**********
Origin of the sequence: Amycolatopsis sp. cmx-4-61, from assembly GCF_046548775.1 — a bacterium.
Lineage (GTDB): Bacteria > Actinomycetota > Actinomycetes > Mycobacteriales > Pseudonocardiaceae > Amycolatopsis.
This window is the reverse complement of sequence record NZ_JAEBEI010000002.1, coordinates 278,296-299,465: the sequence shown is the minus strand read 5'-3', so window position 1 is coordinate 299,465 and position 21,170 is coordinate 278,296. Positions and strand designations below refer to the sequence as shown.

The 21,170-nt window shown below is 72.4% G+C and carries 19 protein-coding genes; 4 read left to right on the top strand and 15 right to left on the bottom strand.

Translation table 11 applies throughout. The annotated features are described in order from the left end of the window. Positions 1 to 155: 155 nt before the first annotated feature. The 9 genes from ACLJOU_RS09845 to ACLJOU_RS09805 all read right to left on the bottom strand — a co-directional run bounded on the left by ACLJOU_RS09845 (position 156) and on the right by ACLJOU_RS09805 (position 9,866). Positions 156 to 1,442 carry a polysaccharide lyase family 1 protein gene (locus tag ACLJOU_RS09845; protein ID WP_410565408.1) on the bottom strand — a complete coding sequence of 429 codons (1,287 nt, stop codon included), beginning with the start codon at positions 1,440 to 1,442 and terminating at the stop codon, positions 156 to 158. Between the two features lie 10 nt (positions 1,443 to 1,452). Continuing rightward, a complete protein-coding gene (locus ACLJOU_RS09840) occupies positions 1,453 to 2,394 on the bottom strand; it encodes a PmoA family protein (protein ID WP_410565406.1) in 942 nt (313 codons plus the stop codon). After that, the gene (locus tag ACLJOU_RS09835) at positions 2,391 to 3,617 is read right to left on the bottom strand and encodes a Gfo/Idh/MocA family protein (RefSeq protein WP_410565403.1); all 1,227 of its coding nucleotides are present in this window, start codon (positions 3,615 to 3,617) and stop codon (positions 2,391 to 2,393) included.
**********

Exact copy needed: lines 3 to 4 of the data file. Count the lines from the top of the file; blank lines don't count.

This window is the reverse complement of sequence record NZ_JAEBEI010000002.1, coordinates 278,296-299,465: the sequence shown is the minus strand read 5'-3', so window position 1 is coordinate 299,465 and position 21,170 is coordinate 278,296. Positions and strand designations below refer to the sequence as shown.

The 21,170-nt window shown below is 72.4% G+C and carries 19 protein-coding genes; 4 read left to right on the top strand and 15 right to left on the bottom strand.